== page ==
Wednesday, April 22, 2009

Quick updates on Sheryl and Paul

Pipa, as seen in previous posts, is still sick. We think she's getting better, but it is a bit hard to tell.
We almost took her to the vet again today, but then she appeared to be better. Now I'm not sure. We're doing a lot of energy healing work, hand feeding her an essentially liquid diet and giving her a lot of love. She's taking the liquids without gagging now and we don't have to force her to eat.

I got notice from a friend that a mutual aquaintence has died. Her name is Kathleen Flowers, a poet and a kindergarden teacher. I did not know her well but she had an influence on me, as it is clear she was one of those highly influential people through her quiet presence, her kind smile and her talent. It was a shock to me to hear of her death, as Sheryl and I had just seen her at a poetry reading in Santa Cruz before we left. She seemed fine, looked beautiful and happy, and we had no idea that she'd been struggling with a rare form of cancer for 4 years. She was only 44. I'm 45-- make's ya think: cherish your life, every day.

On a much more trivial note, we just heard that Cafepress, our print-on-demand company which does our order fullfillment for our art/photography is instituting an extreme change in policy. The long and short of it-- most shopkeepers estimate that they will lose about 70% of their usual income, while the profits for Cafepress (per item sold) will go way up. The announcement was just made today and already a huge number of artists/designers are stating that they will pull their designs, close those shops and go with other print providers such as Zazzle. We're currently making our own plans-- we don't make much money per printed item as it is, and we definetly do not sell a lot of volume through cafepress so it's kind of a no brainer for us to switch to a better provider like Zazzle. For others, the news is pretty dire: people who have built up their entire income over years of concerted effort are absolutely devastated. One of the more successful ones stated earnings of $50,000 per year expects it to drop to about $7000. This strikes me as a plausible estimate.

Others who make much less money are the handicapped, stay at home mothers and fathers, retired veterans etc. and where they might have made a dollar on an item they'll now get perhaps thirty cents. Where they might have made fifteen bucks or more on a framed print, they'll now get maybe three or four bucks-- we're not talking huge profits for the vast majority of cafepress designers ( I think they number in the millions) but in some cases it means a monthly grocery bill, a car payment or a mortgage payment. It's just greed on the part of Cafepress, but I don't think they'll be so happy about the decision if all their best designers/artists pull out at once-- and the funny part is that they have now motivated the best-selling designers (who have a lot more dollars to lose) to jump ship immediately and go with their competitors first.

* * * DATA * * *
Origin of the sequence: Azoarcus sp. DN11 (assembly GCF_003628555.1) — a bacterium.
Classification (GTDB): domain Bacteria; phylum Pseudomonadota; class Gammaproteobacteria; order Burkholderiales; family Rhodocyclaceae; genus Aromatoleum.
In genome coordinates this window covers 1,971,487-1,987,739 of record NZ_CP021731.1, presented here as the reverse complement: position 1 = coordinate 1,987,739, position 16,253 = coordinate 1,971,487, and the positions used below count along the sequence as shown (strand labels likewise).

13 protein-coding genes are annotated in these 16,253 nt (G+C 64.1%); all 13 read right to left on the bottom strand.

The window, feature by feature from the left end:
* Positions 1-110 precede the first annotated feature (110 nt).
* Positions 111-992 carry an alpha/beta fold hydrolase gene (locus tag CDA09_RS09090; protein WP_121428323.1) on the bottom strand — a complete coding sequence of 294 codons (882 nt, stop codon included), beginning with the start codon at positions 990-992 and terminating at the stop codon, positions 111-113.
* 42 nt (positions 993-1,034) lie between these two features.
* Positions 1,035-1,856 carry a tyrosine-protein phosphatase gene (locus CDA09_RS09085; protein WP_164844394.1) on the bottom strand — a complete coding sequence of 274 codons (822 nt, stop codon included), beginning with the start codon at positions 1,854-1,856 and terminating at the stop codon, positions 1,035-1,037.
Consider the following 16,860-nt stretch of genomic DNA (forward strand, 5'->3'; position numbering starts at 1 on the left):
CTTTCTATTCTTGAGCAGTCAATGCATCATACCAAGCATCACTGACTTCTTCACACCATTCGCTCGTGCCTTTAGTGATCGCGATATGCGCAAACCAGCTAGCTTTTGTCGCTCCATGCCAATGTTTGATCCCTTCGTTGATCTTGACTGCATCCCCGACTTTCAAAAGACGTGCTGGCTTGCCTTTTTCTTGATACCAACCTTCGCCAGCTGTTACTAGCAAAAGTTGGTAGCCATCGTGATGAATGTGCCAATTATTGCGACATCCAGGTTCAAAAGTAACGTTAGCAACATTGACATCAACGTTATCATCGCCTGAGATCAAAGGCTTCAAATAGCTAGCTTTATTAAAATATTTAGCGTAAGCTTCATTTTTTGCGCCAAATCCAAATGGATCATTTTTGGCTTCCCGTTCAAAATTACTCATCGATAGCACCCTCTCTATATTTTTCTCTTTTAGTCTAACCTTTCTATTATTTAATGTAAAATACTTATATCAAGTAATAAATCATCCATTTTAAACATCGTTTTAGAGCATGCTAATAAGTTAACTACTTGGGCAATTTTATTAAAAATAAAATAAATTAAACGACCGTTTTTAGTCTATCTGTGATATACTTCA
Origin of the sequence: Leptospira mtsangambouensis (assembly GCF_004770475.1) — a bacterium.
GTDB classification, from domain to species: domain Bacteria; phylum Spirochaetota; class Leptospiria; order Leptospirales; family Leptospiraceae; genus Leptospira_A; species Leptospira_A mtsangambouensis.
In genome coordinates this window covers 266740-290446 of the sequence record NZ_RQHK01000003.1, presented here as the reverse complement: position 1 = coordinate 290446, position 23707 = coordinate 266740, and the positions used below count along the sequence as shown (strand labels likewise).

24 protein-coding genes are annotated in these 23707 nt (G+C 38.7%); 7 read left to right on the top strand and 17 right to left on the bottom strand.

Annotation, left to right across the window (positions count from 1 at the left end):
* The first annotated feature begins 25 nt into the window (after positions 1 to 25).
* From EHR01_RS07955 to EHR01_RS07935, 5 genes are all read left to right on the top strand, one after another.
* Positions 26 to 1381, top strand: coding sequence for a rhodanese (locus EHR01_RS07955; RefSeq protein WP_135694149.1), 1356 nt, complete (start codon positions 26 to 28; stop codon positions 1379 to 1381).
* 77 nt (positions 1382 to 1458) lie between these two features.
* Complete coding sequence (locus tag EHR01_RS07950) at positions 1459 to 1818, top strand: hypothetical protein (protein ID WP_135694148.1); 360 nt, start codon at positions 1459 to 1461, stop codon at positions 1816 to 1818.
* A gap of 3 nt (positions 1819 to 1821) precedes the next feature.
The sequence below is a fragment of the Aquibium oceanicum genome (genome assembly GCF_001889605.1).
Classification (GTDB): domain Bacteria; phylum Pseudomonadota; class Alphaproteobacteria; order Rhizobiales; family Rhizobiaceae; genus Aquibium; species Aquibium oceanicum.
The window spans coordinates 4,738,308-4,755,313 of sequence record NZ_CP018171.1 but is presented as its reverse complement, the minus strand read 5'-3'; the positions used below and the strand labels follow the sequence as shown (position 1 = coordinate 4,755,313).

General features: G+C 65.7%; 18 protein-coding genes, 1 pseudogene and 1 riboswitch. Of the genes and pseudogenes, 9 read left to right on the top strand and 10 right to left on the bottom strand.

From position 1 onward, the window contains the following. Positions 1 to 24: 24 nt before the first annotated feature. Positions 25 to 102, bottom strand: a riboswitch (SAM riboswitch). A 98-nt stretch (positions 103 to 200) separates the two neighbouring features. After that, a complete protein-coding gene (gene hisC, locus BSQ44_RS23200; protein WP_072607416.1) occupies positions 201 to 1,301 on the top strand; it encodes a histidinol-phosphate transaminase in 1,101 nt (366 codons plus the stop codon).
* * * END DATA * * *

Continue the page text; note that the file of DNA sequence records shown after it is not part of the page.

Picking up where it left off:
Who wants to support a printing company with no respect for artists and designers? Sheryl and I recently voluntarily lowered prices on a bunch of our art in response to the sluggish economy-- figuring if we make it more affordable we might sell more. So far the results are kind of inconclusive, our stuff wasn't all that expensive anyway. Near as we can tell though, the plan from Cafepress is to both raise prices, AND give less to the artist. Wow, screw the customer and the artists at the same time. I'm oversimplifying slightly-- but the trend over the past few years has been obvious: it's all about a printing company trying to put the squeeze on: more volume, higher prices, lower commisions for the designer; as if the t-shirts, greeting cards, posters and framed prints will sell no matter what material is printed on them. I don't think so.

Anyway we still retain our own retail pricing for the time being and it's as reasonable as we can make it, but come May 31st, I think other print on demand companies are going to experiencing a huge increase in new business, and of course there are other alternatives to P.O.D. I'm betting that the exodus has already begun.

Here is a more detailed analysis; click here.

1 comment:

Marianne Dow said...

Cafepress has made a huge miscalculation! Their marketplace will see far fewer quality designs once all the outraged shopkeepers have defected to Zazzle, thus decreasing cafepress sales and decreasing buyer satisfaction.

I hope there is enough backlash from this that they change their minds. It is an awful business decision. They must be reading from eBay's playbook.

Thanks for your post. I love that Zazzle made ''Welcome Cafepress Shopkeepers'' t-shirts so quickly.

--Marianne Dow